Ryan Says Decision to Not Run Again Based on Wanting to Be with Family

House Speaker Paul Ryan (R-Wis.) announces that he will not run for re-election at the end of this term on April 11, 2018, on Capitol Hill. (AP Photo/Jacquelyn Martin)

WASHINGTON — House Speaker Paul Ryan (R-Wis.) said his decision to not run for re-election should come as little surprise to his colleagues, since he didn’t really want the leadership post to begin with.

At a Capitol Hill press conference minutes after telling the GOP caucus of his decision, Ryan noted, “You realize something when you take this job. It’s a big job with a lot riding on you, and you feel it.”

“But you also know that this is a job that does not last forever. You realize that you hold the office for just a small part of our history, so you better make the most of it. It’s fleeting, and that inspires you to do big things. And on that score, I think we have achieved a heck of a lot,” he said.

“You all know that I did not seek this job. I took it reluctantly. But I have given this job everything that I have, and I have no regrets whatsoever for having accepted this responsibility. This has been one of the two greatest honors of my life,” Ryan continued. “The job provides incredible opportunities, but the truth is it’s easy for it to take over everything in your life. And you can’t just let that happen, because there are other things in life that can be fleeting, as well: namely your time as a husband and a dad, which is the other great honor of my life.”

“That’s why today I am announcing that this year will be my last one as a member of the House.”

Ryan stressed that he is “not resigning” but intends to serve until January “as I was elected to do.” There will be no snap leadership elections.

“What I realize is, if I’m here for one more term, my kids will only have ever known me as a weekend dad. I just can’t let that happen. So I will be setting new priorities in my life,” he said, noting how his father died when the Speaker was 16 years old.

“Some of you wonder why I just can’t do the normal politician thing, in which is to run and then retire after the election. That is what I’m told is the politically shrewd thing to do. I considered that. But just as my conscience is what got me to take this job in the first place, my conscience could not handle going out that way.”

Ryan took few questions, but reiterated that he believes the special counsel probe led by Robert Mueller should continue.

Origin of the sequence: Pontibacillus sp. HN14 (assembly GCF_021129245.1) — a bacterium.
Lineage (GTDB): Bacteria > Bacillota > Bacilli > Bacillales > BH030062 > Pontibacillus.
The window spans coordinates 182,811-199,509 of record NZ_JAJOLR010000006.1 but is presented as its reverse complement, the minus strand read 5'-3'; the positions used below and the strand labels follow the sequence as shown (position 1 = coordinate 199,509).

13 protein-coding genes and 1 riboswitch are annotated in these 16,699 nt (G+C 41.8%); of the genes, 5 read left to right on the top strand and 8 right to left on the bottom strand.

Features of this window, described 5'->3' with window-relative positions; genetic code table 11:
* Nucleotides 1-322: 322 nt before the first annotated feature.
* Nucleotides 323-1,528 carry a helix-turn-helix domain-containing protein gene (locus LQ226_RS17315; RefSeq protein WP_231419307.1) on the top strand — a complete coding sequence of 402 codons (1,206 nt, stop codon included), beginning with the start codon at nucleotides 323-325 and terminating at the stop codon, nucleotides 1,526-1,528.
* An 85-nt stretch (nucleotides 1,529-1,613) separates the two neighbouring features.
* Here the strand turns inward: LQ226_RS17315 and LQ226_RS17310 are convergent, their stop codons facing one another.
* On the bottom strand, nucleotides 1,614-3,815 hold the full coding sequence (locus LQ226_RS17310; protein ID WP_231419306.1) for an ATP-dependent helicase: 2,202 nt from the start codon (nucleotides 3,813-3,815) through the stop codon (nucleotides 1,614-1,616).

House Majority Leader Kevin McCarthy (R-Calif.) noted that Ryan is one of his best friends and “fearlessly led this conference and championed ideas that are moving this country forward.”

“Obviously, today is a sad day for me personally and for our conference, but Paul’s selfless leadership has put our conference and our country in a better place. There is more work to do this year, and we will do it together as a team,” McCarthy said in a statement. “We will continue to carry the flag we carried as Young Guns, fighting every day to earn the support of the American people and continue to make our country stronger.”

Rep. Trey Gowdy (R-S.C.), who is also heading to the exits after the 115th Congress, noted that Ryan “has always been the smartest kid in the class.”

“He is brilliant, strategic, selfless, and an incredible communicator. He has always been willing to put the interests of others, and the interests of his country, above his own,” Gowdy said.

“To those within Congress who always seemed to have a better idea or a smarter strategy, now is your chance to run for Speaker,” Gowdy quipped. “To those outside of Congress who always seemed to have a better idea or a smarter strategy, you do not have to be a member of the House to be Speaker of the House and hence, now is your chance to run for Speaker.”

Senate Minority Leader Chuck Schumer (D-N.Y.) called Ryan “a good man who is always true to his word,” and expressed hope that Ryan would act as unchained as some of the other Republicans who have decided not to run for re-election yet are serving out the remainder of their terms.

“With his newfound political freedom, I hope the Speaker uses his remaining time in Congress to break free from the hard-right factions of his caucus that have kept Congress from getting real things done,” Schumer said. “If he’s willing to reach across the aisle, he’ll find Democrats willing and eager to work with him. The job may be made harder because Congressmen Scalise and McCarthy will be competing for the hard-right’s favor, but Speaker Ryan is up to the job.”